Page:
Concerning persons other than God, and even to objects, there are some examples. Here are a few, the translations are literal;
Genesis 12:15 "And the woman was caused to be taken into Pharoah's house." (Hophal Imperfect)
Exodus 22:20 "He who sacrifices to any God except to Yahweh only, he shall cause to be destroyed." (Hophal Imperfect)
Jeremiah 46:5 "For their mighty ones are caused to be beaten down;" (Hophal Imperfect)
Isaiah 14:15 "Yet you shall cause to be taken down to sheol." (Hophal Imperfect)
The Hiphil is the causative form of the Qal stem of the verb. As an imperfect it is usually dealing with actions which are viewed as incomplete, ongoing, habitual, or continual. Therefore יִַהְוֶה Htr. yahweh (with a shorter "a" sound than the Hophal) literally means "he was causing to become", "he is causing to become", or "he will cause to become", all in a continuing sense, and depending on the context where it may be used. The word "made" is often used with the Hiphil instead of "cause". Does this meaning fit with the nature and character of God? The answer is yes. God is the one who caused everything that we know that exists to come into existence. The first verse in the bible says, "In the beginning God created the heavens and the earth." (Genesis 1:1), which means the same as "God caused them to come into existence". In the past God continually caused things to happen, in the present God is causing things to happen, and in the future God will continually be causing things to happen. Look a few scripture examples, the translations are literal:
Genesis 2:5 "For Yahweh God had not caused it to rain upon the earth."
Genesis 2:21 "And Yahweh God caused a deep sleep to fall upon Adam." (Hiphil Imperfect)
Exodus 9:23 "And Yahweh caused hail to rain on the land of Egypt." (Hiphil Imperfect)
Exodus 14:21 "And Yahweh caused the sea to go back by a strong east wind all that night." (Hiphil Imperfect)
Ezekiel 3:26 And "I will cause your tongue to stick to your palate." (Hiphil Imperfect)
As we can see God causes a great number of things to happen, so this fits perfectly with the character of God. Does man also cause things to happen so that this fits his character also. The answer is yes, but only in a limited way. Here are a few examples:
Numbers 5:26 "And he (the priest) shall cause the woman to drink the bitter
water." (Hiphil Imperfect)
Deuteronomy 1:38 "Joshua the son of Nun ... he shall cause Israel to inherit it." (Hiphil Imperfect)
Judges 2:12 "they followed other Gods ... and they bowed down to them ... and they caused Yahweh to become angry." (Hiphil Imperfect)
1 Kings 1:38 "So Zadok the priest, and Nathan the prophet ... caused Solomon to ride upon king David's mule." (Hiphil Imperfect)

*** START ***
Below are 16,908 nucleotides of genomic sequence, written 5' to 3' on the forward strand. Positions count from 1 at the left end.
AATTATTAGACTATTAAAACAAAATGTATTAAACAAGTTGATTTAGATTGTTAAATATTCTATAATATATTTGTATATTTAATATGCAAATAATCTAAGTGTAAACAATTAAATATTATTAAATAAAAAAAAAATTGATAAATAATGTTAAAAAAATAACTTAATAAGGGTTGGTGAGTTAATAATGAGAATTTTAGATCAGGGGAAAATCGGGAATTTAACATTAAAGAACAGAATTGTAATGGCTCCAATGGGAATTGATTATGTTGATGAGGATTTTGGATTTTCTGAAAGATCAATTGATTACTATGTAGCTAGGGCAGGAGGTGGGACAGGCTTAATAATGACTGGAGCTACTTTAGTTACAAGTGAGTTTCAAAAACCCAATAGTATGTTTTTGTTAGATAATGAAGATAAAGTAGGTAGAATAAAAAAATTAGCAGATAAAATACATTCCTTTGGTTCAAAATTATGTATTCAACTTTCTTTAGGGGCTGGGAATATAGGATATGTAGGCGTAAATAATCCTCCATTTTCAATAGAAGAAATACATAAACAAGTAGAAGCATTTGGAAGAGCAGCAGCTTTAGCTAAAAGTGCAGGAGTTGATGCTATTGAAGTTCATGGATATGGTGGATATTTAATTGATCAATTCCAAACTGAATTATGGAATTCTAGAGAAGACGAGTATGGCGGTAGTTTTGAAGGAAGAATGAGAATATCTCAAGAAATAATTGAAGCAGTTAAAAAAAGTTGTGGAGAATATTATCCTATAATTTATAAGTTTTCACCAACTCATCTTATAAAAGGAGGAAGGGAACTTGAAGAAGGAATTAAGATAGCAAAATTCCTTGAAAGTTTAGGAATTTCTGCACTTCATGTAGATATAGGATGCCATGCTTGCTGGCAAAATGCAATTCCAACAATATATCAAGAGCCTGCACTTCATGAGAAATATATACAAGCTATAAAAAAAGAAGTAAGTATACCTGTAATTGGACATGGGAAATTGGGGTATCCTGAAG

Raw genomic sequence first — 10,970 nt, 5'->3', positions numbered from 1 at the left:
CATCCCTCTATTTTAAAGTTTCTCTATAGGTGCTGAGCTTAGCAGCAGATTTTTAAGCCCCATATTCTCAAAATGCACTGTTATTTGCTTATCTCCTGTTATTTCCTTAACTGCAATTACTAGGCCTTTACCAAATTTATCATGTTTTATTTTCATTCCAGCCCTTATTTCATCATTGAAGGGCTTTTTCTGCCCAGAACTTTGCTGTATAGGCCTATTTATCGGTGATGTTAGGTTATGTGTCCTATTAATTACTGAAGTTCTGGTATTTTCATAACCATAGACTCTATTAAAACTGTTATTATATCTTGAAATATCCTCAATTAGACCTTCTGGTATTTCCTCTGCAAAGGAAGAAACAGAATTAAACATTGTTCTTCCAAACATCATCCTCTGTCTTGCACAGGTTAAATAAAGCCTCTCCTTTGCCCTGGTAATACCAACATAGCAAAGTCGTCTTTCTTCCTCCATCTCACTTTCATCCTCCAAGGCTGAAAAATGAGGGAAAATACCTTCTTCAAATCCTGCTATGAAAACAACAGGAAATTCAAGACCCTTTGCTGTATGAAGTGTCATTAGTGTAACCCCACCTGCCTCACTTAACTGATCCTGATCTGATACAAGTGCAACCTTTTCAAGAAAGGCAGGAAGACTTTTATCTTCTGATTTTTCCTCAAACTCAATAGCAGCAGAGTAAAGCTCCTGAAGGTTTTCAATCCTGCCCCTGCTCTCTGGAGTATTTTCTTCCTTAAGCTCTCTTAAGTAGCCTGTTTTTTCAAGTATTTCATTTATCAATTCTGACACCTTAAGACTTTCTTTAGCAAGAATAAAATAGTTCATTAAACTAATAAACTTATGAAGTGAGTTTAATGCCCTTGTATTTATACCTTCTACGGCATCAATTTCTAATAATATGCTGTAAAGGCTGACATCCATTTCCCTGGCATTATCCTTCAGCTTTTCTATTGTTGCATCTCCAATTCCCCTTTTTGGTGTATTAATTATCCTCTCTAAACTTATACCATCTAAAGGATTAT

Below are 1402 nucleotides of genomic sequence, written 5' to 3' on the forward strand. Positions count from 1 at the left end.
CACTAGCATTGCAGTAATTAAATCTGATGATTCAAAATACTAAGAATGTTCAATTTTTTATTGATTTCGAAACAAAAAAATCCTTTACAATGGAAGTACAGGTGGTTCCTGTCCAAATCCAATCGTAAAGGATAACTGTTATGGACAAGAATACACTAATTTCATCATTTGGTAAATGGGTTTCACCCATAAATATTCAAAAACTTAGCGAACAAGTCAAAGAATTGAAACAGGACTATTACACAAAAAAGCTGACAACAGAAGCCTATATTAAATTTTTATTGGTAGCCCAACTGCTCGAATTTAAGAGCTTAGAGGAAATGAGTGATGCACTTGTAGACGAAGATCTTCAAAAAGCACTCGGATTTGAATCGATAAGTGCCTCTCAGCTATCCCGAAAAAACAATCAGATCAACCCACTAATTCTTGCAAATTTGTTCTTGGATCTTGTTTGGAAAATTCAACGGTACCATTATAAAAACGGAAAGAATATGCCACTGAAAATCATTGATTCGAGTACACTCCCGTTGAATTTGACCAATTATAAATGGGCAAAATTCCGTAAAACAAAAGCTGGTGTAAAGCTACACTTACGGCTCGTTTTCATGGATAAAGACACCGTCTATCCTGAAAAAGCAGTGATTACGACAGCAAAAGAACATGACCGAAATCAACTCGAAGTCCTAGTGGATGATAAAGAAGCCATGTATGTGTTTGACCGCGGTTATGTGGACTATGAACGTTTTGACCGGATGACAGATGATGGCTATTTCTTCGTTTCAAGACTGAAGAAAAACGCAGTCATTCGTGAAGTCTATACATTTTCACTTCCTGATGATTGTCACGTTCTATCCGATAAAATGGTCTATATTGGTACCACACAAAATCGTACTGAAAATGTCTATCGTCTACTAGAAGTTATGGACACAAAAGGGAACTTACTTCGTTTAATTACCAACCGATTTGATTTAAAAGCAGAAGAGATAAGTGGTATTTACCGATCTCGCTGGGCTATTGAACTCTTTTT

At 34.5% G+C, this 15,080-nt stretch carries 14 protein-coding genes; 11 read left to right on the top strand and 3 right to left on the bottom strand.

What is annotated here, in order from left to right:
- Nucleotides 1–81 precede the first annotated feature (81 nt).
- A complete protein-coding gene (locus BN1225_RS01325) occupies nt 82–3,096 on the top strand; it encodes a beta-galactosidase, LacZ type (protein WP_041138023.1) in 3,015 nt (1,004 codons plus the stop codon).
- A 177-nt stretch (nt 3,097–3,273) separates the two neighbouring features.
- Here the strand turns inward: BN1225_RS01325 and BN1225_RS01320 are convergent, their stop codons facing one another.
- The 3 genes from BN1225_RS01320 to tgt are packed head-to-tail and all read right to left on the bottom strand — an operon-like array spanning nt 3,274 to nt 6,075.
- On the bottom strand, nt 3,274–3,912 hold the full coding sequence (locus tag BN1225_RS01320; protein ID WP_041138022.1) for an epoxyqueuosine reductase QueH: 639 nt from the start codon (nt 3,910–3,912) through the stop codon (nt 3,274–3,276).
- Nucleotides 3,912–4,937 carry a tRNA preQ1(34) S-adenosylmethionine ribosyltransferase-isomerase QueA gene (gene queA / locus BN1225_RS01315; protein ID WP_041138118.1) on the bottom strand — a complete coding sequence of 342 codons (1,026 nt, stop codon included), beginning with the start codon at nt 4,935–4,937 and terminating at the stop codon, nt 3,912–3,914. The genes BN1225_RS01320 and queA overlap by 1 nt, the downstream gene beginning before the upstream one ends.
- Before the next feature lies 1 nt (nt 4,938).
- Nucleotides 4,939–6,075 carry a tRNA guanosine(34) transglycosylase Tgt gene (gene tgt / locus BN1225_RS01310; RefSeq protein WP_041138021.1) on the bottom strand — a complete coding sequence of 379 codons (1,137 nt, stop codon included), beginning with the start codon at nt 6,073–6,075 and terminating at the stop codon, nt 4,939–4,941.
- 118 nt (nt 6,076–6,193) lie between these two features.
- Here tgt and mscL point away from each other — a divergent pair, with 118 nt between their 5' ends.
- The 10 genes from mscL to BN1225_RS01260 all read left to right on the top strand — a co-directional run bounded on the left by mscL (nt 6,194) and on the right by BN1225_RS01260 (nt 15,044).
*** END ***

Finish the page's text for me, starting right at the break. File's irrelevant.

Jeremiah 23:27 "Who (false prophets) think to cause my people to forget my name by their dreams ..." (Hiphil Infinitive)
So we can see that man can also cause things to happen, but compared to God man is very limited. Usually what man causes is to do with people's interactions and some other relatively minor things, but when it comes to causing rain for forty days and forty nights, or the sun to shine, or the sea to go back by a mighty wind, or this universe to come into existence, then only God can cause these things to happen. Even when man works miracles, like Moses did in Egypt for example, it is still God who causes the miracles to happen. Moses lifted his rod over the red sea, but God caused the sea to be divided (Exodus 14:21). Is this then the name (meaning character) of God? The answer is yes, it is a name (character attribute) that applies to God in an unlimited way. As it does not apply in that sense to anyone or anything else, we can therefore say, Yes, it is most likely that Yahweh is THE NAME of God that the Tetragrammaton יהוה represents.
We have examined the only three words in the Old Testament that take the same four consonants as the Tetragrammaton which denoted the name of God. They are:
יִהְוֶה Htr. yihweh, יָהְוֶה Htr. yāhweh, and יִַהְוֶה Htr. yahweh.
Yihweh is a Qal Imperfect of hāwâ and implies existence in a continual sense, and although it does apply to God, it also applies to people, animals, and things,
although not in a timeless sense as it would to God. However, as it is rarely (if ever - Exodus 3:14 may be an exception) used to imply God's existence, but
rather how he will relate to people, we do not think this would be the Tetragrammaton which is God's name so used many times in the Old testament.
Yāhweh is a Hophal Imperfect of hāwâ and represents the subject as being caused to be acted upon. It is the rarest of the seven major verb stems, and although theoretically it does apply to God, we could not find one case of where a Hophal Imperfect for any verb in Hebrew language of the Old Testament applied to God. For this reason we would not regard this as being God's name which is so prolific in the bible.
Yahweh is the Hiphil Imperfect of hāwâ and it refers to causing events to happen. This fits perfectly with the character of God as he caused all things to come into existence, even us human beings, and causes numerous events to occur on this earth day by day. Thus our conclusion is that this word Yahweh is the most likely to be God's name represented by the Tetragrammaton יהוה (YHWH) in the Old Testament.